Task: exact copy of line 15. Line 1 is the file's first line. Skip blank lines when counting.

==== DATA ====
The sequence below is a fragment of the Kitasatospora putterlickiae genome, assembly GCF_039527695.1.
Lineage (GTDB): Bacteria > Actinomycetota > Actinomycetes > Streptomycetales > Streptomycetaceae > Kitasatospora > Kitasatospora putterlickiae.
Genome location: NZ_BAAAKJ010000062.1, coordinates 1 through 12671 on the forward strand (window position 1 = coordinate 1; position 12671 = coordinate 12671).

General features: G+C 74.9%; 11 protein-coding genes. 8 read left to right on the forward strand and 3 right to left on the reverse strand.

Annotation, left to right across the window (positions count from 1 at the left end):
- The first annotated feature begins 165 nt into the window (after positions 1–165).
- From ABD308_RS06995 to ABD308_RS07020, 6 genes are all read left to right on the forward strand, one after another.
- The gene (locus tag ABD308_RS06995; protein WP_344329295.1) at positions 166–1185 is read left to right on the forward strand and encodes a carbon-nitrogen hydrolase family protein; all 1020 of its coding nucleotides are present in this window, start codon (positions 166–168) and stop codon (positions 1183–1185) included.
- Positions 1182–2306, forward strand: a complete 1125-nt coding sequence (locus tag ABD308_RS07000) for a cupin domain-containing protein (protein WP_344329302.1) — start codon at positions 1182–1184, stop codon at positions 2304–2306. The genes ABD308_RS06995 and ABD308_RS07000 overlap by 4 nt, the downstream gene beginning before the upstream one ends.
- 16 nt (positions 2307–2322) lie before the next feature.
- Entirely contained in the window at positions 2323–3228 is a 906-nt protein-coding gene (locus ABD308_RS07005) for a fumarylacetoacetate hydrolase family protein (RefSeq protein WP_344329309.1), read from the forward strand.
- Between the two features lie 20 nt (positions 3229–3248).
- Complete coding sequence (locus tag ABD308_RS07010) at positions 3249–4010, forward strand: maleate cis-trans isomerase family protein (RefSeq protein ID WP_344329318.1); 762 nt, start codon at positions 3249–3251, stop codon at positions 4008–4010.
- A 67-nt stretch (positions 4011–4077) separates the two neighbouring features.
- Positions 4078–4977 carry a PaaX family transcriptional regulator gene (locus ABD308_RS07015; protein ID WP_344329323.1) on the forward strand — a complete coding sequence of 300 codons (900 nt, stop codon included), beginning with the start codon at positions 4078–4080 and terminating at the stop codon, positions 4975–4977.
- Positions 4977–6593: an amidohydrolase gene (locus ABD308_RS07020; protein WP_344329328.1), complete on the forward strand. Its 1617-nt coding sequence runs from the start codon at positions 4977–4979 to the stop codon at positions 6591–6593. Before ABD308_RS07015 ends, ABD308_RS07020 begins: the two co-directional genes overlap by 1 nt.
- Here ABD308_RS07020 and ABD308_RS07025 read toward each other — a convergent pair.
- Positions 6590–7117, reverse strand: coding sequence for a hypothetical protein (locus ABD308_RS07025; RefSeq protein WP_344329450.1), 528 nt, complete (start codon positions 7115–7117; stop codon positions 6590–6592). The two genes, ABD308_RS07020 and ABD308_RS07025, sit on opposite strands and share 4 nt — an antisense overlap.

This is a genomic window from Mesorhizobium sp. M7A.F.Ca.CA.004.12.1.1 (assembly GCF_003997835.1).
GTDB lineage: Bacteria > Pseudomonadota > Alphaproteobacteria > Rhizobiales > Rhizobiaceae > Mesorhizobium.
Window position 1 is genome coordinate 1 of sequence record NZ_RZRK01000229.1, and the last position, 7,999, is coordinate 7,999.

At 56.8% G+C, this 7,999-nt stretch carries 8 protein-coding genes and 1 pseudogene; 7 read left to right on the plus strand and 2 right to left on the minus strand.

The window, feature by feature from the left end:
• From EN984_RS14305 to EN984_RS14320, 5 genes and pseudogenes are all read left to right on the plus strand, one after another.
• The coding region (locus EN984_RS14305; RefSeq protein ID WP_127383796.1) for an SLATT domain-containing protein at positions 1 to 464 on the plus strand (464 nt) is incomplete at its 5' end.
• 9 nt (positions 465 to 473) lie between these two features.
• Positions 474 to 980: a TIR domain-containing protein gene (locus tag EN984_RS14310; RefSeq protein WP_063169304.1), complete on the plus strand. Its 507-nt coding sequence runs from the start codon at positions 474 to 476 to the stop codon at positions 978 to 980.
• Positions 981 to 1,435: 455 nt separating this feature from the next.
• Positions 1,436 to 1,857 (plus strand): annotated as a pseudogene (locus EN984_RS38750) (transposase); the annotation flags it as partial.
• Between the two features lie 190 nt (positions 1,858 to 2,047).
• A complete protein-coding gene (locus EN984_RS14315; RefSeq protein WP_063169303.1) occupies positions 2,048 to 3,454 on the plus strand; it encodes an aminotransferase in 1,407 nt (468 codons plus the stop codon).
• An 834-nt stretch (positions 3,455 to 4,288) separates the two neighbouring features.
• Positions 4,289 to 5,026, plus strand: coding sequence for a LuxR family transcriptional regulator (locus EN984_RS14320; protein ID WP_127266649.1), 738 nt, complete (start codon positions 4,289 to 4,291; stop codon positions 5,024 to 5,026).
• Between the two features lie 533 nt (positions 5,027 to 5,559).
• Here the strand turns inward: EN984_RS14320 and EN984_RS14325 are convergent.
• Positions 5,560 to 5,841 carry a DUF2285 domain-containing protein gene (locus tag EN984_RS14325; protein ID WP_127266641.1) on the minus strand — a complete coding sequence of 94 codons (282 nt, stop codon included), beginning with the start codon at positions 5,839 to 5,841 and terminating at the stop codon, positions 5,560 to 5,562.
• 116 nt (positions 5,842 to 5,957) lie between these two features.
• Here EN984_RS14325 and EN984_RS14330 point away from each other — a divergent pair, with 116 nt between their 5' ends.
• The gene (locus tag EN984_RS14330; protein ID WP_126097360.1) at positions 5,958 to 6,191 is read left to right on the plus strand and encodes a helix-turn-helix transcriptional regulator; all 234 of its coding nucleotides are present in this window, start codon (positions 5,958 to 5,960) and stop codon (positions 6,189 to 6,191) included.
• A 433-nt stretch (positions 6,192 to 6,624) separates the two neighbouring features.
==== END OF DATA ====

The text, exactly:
- Positions 4078–4977 carry a PaaX family transcriptional regulator gene (locus ABD308_RS07015; protein ID WP_344329323.1) on the forward strand — a complete coding sequence of 300 codons (900 nt, stop codon included), beginning with the start codon at positions 4078–4080 and terminating at the stop codon, positions 4975–4977.